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several first-rate business houses. The destructive fanaticism peculiar to the Muhammedan mind, so common in the far east parts of Mesopotamia, seems to be non-existent in Egypt; such fanaticism as exists is, no doubt, kept in check by the presence of Europeans, and all the different peoples live side by side in a most peaceable manner. The great benefit derived by Egypt from the immigration of Europeans during the last few years, is evident from the increased material prosperity of the country, and the administration of equitable laws which has obtained.

THE NILE.

The river Nile is one of the longest rivers in the world;

its Egyptian name was Hapi, 9 0 ~^wj an(i the Arabs

call it bahr, or 'sea.' It is formed by the junction, at 150 34' N. lat., and 300 30' 58" E. long., of two great arms, the Bahr el-Azrak, i.e., the 'turbid,' or Blue Nile, from the S.E., and the Bahr el-Abyad, i.e., the 'clear,' or White Nile, from the S.W.* The eastern branch rises in Goyam, in Abyssinia, at an elevation of about 10,000 feet above the level of the sea. Flowing through the lake of Dembea it passes round the eastern frontier of Goyam, till, when nearing the 10th degree N. lat., it takes a northwest direction, which it preserves until it reaches Khartum; here it unites with the Bahr el-Abyad, the other great arm, which flows from the S.W. The Bahr el-Abyad, or White Nile, is so called because of the fine whitish clay which colours its waters. It is broader and deeper than the eastern arm, and it brings down a much larger volume of water; the ancients appear to have regarded it as the true Nile. There can, however, be no doubt that the Bahr elAzrak has the best right to be considered the true Nile, for during the violent and rapid course which it takes from the Abyssinian mountains, it carries down with it all the rich mud which, during the lapse of ages, has been spread

* The White Nile rises in the mountainous districts a few degrees north of the Equator, and the principal streams which flow into it are those of the Sobat, Giraffe, and Gazelle rivers. It is not navigable, and its banks are so low that its whitish slimy deposit often extends to a distance of two miles from the stream. For about a hundred miles south of Khartum the river is little more than a marsh.

over the land on each side of its course and formed the land of Egypt. In truth, then, Egypt is the gift of the Bahr el-Azrak. The course of the Bahr el-Abyad was traced by Linant in 1827 for about 160 miles from its confluence with the Bahr el-Azrak. At the point of confluence it measures about 600 yards across, a little farther up it is from three to four miles wide, and during the inundation the distance from side to side is twenty-one miles. In an ordinary season it is about 24 feet deep.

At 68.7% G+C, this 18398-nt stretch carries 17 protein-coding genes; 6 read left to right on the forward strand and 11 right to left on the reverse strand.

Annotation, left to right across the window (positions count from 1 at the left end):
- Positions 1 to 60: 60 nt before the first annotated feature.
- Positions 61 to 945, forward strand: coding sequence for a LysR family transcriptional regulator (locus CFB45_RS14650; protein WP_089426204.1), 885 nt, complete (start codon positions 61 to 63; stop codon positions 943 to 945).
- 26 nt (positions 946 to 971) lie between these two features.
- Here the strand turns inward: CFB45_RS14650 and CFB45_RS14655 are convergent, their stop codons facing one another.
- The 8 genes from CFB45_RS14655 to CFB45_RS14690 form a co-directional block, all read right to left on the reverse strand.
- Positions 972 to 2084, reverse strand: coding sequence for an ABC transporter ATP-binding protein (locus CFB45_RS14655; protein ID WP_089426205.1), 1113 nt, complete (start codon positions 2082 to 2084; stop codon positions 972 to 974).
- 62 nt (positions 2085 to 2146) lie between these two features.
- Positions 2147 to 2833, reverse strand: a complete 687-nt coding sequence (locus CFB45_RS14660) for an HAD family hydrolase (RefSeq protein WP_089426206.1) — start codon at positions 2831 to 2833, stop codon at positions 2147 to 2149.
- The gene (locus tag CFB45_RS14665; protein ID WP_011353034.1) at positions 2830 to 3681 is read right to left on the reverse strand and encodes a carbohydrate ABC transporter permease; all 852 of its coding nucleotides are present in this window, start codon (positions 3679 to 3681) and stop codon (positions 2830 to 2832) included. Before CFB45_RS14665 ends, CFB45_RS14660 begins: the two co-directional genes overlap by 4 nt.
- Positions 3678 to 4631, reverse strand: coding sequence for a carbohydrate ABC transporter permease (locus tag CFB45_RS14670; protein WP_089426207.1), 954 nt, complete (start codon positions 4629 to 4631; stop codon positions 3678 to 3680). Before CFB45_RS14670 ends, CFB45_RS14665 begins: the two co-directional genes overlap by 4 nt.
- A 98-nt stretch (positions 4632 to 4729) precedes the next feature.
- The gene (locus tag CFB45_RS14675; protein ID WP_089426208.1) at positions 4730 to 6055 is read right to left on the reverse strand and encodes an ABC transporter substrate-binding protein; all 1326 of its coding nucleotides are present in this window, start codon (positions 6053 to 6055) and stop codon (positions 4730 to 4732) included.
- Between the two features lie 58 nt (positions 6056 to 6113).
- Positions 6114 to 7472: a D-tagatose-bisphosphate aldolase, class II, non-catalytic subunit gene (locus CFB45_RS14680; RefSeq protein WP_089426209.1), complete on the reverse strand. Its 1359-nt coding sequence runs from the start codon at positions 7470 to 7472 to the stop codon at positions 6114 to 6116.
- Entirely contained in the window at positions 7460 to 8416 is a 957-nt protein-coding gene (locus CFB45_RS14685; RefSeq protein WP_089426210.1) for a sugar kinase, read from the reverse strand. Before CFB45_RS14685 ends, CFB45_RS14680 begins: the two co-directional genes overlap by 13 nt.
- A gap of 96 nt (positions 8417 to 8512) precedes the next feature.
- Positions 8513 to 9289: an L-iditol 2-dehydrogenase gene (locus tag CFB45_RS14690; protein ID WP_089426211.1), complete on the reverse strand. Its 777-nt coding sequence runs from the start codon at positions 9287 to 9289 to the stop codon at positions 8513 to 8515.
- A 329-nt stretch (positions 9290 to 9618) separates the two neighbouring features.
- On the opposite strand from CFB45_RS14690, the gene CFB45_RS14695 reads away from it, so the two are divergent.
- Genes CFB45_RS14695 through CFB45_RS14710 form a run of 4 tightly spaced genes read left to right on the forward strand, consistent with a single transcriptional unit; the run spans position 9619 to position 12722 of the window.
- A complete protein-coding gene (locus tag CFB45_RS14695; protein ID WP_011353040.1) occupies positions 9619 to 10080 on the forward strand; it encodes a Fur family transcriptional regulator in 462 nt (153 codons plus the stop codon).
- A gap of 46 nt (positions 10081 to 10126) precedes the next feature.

The source of the Nile was not discovered by Bruce, but by Captains Grant and Speke and Sir Samuel Baker. Its parents are the Albert Nyanza and Victoria Nyanza Lakes. The fountain-head of the Nile, Victoria Nyanza, is a huge basin, far below the level of the country round about, into which several streams empty themselves. About 200 miles below Khartum the united river receives, on the east side, the waters of the Atbara, which rises in the mountains of Abyssinia, and from this point onwards to its embouchure, a distance of about 1,750 miles, the Nile receives no affluent whatever. From Khartum to Cairo the Nile falls about 400 yards; its width is about 1,100 yards in its widest part. The course of the Nile has been explored to a length of about 3,500 miles. At Abu Hammed the river turns suddenly to the south-west, and flows in this direction until it reaches Donkola, where it again curves to the north. The river enters Nubia, flowing over a ledge of granite rocks which form the third cataract. Under the 22nd parallel N. lat. is the second cataract, which ends a few miles above Wadi Halfah, and about 180 miles lower down is the first cataract, which ends at Aswan, or Syene, a little above the island of Elephantine. After entering Egypt, the Nile flows in a steady stream, always to the north, and deposits the mud which is the life of Egypt. The breadth of the Nile valley varies from four to ten miles in Nubia, and from fifteen to thirty in Egypt. The width of the strips of cultivated land on each bank of the river in Egypt together is never more than eight or nine miles.